Whatever the opposite of a ‘green thumb’ is, that is what I am. Plants enter through my front door at their own risk and hope to an almighty power that my husband will intervene. Or my first grade daughter, for that matter, who seems to have a natural knack for keeping things alive. So last spring when she expressed interest in starting a garden of her own–a real garden–I knew I had to get my act in order. As she and I prepare for our second season of gardening we sat down to talk about what we learned last year that might be helpful to other families starting their first garden.
We began very early last spring by setting up a garden center in our dining room (which had the best sun exposure), so we could experiment with seeds and get a feel for taking care of plants. Our nursery included some seeds that we read are fairly easy to grow, and we used a variety of methods so we could see what would go well. We started grass seed in a mini gnome garden, an avocado seed suspended in a bell jar by toothpicks, sunflower seeds in typical flower pots, and pea seeds in an egg carton, which can also be done in the egg shells themselves. We had varying levels of luck–the egg carton plants never really took off, but the others did. We were both really excited by the time outdoor growing season came along. BVTMB writer Stephanie has some great tips for starting seeds.
Find a Great Outdoor Spot and Prep Well.
We enlisted my husband to help us build a raised bed in our backyard. We scouted (and agonized over) many possible locations, complicated by the fact that our house is bordered by forest, i.e. shade. We ultimately picked a spot near the treeline at the back of the yard. We got some funny looks and questions from friends and neighbors about being so close to the woods, but we watched the sun patterns throughout the course of the day and realized that spot would get the most sun of anywhere on the property. We also enlisted my father-in-law for high quality composted soil mix, which he had readily available from his farm. Which leads me to our next learning…
Get Advice. Lots of it.
The internet is great. It has a lot of information. But sometimes it has way too much information. We needed to start with the basics, which were hard to weed out surfing online. My father-in-law, though, cultivates an impressive garden every season, and has this down pat. He was a great help in getting us going with some of the basics. The Intervale Center, which Stephanie recently wrote about, is a great way to get excited about gardening. My daughter and I also took a class at Gardner’s Supply in Williston, and quizzed their staff multiple times during the season about the right types of plants to try.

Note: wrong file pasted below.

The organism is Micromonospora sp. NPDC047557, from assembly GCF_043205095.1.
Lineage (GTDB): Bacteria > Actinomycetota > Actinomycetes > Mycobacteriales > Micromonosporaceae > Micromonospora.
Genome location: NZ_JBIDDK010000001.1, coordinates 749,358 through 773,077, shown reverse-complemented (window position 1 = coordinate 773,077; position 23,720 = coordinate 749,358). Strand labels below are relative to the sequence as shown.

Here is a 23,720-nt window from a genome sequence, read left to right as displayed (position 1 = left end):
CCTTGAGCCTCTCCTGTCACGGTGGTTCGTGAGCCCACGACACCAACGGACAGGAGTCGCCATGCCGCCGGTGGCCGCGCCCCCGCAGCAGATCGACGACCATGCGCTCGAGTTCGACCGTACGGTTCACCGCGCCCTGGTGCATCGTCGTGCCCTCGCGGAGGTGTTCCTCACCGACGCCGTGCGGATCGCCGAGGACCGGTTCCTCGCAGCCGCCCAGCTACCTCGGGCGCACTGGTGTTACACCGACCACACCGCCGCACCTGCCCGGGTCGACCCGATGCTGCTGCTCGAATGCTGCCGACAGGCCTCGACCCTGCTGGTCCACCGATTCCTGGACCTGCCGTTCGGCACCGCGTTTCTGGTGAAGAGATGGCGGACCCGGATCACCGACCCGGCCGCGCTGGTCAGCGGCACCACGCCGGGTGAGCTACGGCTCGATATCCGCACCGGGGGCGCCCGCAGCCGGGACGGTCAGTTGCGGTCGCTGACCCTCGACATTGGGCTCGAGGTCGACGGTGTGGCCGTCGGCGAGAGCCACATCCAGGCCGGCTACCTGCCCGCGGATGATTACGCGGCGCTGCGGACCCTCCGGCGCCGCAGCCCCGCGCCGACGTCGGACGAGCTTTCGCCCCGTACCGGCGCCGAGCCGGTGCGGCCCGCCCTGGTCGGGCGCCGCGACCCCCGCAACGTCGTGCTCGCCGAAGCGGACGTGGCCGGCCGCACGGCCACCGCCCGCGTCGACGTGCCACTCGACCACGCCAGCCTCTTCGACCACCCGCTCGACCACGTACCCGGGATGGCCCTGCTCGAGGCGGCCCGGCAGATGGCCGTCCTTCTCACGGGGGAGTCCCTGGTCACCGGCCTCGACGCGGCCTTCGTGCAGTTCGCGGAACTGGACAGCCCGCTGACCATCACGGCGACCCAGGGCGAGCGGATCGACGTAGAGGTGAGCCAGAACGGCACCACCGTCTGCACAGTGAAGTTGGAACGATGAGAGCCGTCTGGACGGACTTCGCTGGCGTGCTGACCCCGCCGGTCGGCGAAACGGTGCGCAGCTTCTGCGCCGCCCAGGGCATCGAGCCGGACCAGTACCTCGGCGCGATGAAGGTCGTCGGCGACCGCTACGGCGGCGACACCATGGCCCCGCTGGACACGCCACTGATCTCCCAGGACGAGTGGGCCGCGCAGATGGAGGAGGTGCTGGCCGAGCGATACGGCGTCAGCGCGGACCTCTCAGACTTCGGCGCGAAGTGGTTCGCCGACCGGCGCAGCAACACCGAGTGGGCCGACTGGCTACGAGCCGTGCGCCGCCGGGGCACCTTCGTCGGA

One thing we discovered, that went against my instincts, was…
Don’t Be Afraid to Buy Seedlings Instead of Seeds.
Not starting from seed felt like baking brownies from a mix and then saying they were from scratch. But we quickly came to our senses. The chances of our garden succeeding were much greater if we incorporated some seedlings, particularly because we realized we should have started seeds indoors much earlier. We did plant a couple of our selections from seed, though. After all, this was an adventure! Nasturtium, beans, peas, edamame, and carrots. The carrots never materialized, but we were thrilled when the rest of them grew gangbusters. We grew basil, dill, cucumbers, spinach, and beets from seedlings that also did fantastic.
Clearly Understand Plant Sizes.
In hindsight, we didn’t start quite as small as we should have. We generally followed directions for how far apart to space each seed or plant, but we weren’t as precise as we could have been, and quite honestly I didn’t always believe them! But I should have. As the plants started to grow we could see them encroaching into each others space, particularly the nasturtium and herbs. Likewise, we had no idea how tall the bean plants would get. We had purchased bush beans, which to me meant low. However, they were in the sunnier, front part of our bed and threw a lot of shade on the cucumbers behind them.
Bask in the Glory of Eating Your Own Produce.
Definitely the best part. She and I were both so proud of what we accomplished. There’s nothing like snacking on a just-picked, sun-warmed spinach leaf or green bean in your own back yard.